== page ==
Cabin Syndrome: How To Overcome The Fear Of Going Outside Again

Despite the fact that, although with restrictions, we can already go to the streets, some people do not want to do so. They are afraid, sometimes panicked, of leaving their home. They suffer what is called “the cabin syndrome.”


Until a few months ago, the cabin syndrome had only been described in people who spent long periods of time isolated and with little social contact, such as astronauts, prisoners or workers confined in winter in places of extreme weather. However, these days it is a very common reason for consultation in the offices of psychologists.

The cabin syndrome is not typified as a psychological problem, and it is not a pathology. We can describe it as an exaggerated fear of going outside after spending several months locked up at home. In addition, people who suffer  from it may experience depressive symptoms, apathy in the face of the monotony of confinement, and they may also present an anxiety picture at the idea of ​​going out again.

The enormous adaptability of the human being predisposes us to get used to any type of situation, even the most adverse, such as being locked up at home for more than two months. Our mind has become used to the situation of isolation, routines, and no direct social contact with people outside our home.


These were some of the guidelines that we worked to be able to do her personal de-escalation:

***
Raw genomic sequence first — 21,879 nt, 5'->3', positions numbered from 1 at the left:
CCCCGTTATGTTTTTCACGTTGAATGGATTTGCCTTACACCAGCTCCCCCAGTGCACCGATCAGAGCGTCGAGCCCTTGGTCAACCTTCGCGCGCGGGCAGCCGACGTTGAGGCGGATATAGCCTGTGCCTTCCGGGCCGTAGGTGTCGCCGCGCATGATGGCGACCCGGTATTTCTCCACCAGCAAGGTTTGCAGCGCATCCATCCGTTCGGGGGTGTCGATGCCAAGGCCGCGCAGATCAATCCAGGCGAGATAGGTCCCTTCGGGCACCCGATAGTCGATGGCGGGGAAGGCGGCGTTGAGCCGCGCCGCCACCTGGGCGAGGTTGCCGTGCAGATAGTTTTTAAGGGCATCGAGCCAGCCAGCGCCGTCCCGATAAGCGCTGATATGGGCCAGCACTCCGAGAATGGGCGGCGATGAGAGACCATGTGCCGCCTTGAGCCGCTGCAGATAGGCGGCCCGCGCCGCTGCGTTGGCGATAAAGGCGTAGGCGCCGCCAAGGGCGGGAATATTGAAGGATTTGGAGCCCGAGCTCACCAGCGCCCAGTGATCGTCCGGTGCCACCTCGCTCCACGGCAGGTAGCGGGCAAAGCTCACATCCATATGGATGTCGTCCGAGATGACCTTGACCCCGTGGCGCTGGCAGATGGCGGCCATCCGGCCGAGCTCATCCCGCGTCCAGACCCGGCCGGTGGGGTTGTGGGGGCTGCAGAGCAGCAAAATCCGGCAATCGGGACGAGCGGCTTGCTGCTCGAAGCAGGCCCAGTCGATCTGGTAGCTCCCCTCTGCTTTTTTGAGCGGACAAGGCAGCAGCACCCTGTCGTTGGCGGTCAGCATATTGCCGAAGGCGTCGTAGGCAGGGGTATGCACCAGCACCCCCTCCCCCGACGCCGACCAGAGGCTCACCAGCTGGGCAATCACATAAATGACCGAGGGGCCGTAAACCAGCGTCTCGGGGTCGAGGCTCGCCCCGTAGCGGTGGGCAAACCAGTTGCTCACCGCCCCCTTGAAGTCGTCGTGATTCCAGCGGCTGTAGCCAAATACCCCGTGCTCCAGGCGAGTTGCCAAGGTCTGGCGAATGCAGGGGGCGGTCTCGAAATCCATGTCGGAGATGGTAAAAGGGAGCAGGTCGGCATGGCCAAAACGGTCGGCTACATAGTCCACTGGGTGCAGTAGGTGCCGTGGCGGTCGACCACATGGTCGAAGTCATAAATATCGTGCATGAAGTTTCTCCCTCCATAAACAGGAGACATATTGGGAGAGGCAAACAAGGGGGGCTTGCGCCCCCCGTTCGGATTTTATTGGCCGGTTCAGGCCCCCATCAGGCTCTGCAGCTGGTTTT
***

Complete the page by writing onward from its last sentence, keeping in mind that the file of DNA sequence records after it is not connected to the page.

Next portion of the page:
• Recognize our fear. Recognizing and accepting our fears helps us understand them. Fear is a very important emotion for our survival. By acknowledging it, we are already aware of its existence and can work to assimilate it and not be permanently caught in its influence.
  • Maintain security measures. Maintaining recommended precautions also helps control the fear of possible infection. Following safety instructions such as social distance, hand washing, or a mask helps to contain the feeling of fear and increase the feeling of security.
  • Know the real situation. Without falling into the obsession of being informed every hour about the new numbers of infections or deaths, it is necessary to know the situation of the community in which everyone lives to have a realistic estimate of the danger. Many times unfounded fear increases pessimism and does not allow us to value everything we can do.
  • Exit gradually. It is not necessary to set big goals, but to go out gradually, at your own pace, without forcing, to gain confidence and see what can be done.

The aim of these little walks is to reconnect with the positive sensations of being outside (clean air, smells of spring, sunlight, spaciousness, etc.).